I must take Simpson's evidence as true, but only evidence that is supported by the affidavits or other evidentiary material. Celotex, 477 U.S. at 324. Simpson's pro se status does not excuse him from meeting the summary judgment requirements. Parkinson v. Goord, 116 F.Supp.2d 390, 393 (W.D.N.Y 2000) ("[P]roceeding pro se does not otherwise relieve a litigant of the usual requirements of summary judgment, and a pro se party's bald assertions, unsupported by evidence, are insufficient to overcome a motion for summary judgment."). With respect to material facts (as opposed to legal argument 4 ) I have drawn all reasonable inferences in favor of Simpson. Matsushita Elec. Indus. Co. v. Zenith Radio Corp., 475 U.S. 574, 587 (1986).

In undertaking the exhaustion inquiry, the defendants bear the burden of proof on this affirmative defense, see Casanova v. Dubois, __ F.3d __, 2002 WL 31016477, *1& n.3 (1st Cir. Sept. 13, 2002), and may discharge their burden by demonstrating that there is no record evidence to support Simpson's case on this question, Celotex, 477 U.S. at 325. Vis-à-vis Simpson's constitutional claims Simpson would bear the burden at trial, and, as to any essential factual element of his claim on which he would bear the burden of proof at trial, Simpson's failure to come forward with sufficient evidence to generate a trialworthy issue would warrant summary judgment for the defendants. In re Spigel, 260 F.3d 27, 31 (1st Cir. 2001).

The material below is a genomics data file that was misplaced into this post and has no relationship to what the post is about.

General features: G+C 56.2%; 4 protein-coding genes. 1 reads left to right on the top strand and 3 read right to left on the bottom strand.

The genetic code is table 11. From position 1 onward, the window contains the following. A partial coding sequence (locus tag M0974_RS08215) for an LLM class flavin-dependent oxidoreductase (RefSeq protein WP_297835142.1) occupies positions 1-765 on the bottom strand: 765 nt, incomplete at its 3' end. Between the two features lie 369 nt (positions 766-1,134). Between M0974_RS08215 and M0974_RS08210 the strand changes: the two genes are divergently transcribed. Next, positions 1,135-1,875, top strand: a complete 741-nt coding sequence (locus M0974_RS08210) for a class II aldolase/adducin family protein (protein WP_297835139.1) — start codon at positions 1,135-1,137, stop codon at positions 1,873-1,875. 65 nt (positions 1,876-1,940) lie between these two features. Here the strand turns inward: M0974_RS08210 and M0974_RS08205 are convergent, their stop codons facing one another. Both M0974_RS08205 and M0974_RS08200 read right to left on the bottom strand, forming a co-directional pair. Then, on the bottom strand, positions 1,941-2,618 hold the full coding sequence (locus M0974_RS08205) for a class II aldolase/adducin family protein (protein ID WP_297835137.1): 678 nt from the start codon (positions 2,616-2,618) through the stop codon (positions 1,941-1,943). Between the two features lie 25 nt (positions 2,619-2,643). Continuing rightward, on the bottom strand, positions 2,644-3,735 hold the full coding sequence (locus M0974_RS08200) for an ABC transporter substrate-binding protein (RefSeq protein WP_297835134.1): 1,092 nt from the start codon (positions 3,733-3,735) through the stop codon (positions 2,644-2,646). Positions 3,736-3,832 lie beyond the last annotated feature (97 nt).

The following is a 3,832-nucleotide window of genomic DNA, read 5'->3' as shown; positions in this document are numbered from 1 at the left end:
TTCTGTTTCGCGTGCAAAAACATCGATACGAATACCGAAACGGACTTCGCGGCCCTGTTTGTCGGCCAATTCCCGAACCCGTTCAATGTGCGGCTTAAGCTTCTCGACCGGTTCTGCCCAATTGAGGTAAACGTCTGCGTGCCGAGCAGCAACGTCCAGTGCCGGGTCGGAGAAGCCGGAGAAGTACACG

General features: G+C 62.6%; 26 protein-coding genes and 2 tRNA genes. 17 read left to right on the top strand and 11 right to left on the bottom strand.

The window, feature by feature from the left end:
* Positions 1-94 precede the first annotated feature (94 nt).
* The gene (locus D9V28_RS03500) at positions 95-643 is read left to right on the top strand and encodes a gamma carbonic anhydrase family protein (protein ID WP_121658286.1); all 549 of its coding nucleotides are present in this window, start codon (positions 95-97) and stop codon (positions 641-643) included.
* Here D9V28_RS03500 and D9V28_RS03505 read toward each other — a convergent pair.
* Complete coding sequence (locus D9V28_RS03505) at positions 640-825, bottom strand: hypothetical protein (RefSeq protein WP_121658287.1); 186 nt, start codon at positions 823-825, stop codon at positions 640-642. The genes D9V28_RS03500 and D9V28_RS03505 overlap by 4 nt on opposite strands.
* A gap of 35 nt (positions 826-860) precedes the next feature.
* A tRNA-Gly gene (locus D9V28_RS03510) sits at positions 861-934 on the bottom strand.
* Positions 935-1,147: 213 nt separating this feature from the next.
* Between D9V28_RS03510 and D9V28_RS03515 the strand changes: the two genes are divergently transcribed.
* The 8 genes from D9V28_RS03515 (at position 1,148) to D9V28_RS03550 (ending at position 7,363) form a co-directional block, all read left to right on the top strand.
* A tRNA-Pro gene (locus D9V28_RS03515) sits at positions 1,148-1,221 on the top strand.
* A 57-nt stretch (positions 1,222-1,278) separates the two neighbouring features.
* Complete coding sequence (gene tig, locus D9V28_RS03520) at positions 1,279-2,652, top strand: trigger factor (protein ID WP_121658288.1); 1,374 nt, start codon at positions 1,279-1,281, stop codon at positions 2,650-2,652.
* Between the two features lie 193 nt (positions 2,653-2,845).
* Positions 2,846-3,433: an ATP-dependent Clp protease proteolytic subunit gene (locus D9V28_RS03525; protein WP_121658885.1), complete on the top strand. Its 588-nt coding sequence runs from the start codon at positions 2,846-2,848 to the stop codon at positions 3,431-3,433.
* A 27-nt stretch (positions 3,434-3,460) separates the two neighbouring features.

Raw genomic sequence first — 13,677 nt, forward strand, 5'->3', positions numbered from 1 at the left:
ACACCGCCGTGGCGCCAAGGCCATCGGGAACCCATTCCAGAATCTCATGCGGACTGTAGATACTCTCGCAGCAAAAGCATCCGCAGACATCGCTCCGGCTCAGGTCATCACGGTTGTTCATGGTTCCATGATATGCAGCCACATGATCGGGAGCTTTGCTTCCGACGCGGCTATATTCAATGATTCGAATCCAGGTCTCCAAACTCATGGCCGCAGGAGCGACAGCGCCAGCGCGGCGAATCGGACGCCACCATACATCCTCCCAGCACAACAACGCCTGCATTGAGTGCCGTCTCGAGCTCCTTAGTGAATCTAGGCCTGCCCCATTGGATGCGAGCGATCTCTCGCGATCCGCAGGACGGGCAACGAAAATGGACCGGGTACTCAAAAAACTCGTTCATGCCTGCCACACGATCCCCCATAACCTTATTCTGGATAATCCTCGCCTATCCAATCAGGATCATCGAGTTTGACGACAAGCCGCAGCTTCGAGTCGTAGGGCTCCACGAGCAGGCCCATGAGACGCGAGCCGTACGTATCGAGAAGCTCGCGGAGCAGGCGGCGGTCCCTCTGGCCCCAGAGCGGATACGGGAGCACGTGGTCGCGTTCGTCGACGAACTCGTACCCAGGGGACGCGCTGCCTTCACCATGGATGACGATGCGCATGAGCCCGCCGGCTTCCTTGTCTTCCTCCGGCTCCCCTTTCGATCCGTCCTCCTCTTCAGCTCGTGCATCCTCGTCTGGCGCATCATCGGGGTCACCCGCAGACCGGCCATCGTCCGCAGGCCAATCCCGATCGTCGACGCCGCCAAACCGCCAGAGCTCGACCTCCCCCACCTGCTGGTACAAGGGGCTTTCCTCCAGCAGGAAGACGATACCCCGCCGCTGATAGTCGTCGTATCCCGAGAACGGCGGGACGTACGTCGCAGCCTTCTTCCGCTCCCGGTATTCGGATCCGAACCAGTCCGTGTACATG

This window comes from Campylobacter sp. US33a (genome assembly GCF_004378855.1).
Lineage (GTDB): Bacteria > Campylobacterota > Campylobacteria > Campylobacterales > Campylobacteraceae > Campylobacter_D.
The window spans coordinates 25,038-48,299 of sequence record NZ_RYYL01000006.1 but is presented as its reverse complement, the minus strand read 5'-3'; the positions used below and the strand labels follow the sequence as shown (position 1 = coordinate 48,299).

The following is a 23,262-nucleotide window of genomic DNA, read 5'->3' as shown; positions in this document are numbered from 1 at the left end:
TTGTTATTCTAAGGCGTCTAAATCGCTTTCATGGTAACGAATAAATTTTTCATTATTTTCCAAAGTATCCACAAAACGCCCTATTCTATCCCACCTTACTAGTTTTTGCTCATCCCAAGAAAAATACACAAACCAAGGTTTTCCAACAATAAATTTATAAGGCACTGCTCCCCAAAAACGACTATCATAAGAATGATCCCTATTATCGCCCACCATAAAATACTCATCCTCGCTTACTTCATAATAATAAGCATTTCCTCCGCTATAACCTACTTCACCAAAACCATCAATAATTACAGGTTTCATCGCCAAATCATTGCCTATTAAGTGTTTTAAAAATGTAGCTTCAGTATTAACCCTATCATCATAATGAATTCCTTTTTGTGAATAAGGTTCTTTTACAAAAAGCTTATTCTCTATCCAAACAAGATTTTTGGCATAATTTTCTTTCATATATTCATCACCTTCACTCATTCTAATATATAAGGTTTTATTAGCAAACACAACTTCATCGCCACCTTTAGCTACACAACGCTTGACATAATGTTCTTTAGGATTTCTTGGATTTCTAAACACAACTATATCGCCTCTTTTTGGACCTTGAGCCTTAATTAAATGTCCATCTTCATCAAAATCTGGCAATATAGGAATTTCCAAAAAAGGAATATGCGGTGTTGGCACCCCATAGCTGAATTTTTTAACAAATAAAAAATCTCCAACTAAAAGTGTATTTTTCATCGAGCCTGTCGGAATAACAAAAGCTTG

B. Exhaustion pursuant to § 1997e(a)

As they did in their motion to dismiss the defendants press for dismissal of this entire action on the grounds that Simpson failed to exhaust his administrative remedies as required by 42 U.S.C. § 1997e(a). In § 1997e(a) Congress provided

No action shall be brought with respect to prison conditions under section 1983 of this title, or any other Federal law, by a prisoner confined in any jail, prison, or other correctional facility until such administrative remedies as are available are exhausted. 42 U.S.C. § 1997e(a).

In my recommended decision on the motion to dismiss I concluded that Simpson had adequately plead exhaustion for purposes of surviving the motion to dismiss. 5 As anticipated, the record on these cross-motions for summary judgment provides a better basis for making the exhaustion determination. The facts that are material to the exhaustion concern are as follows.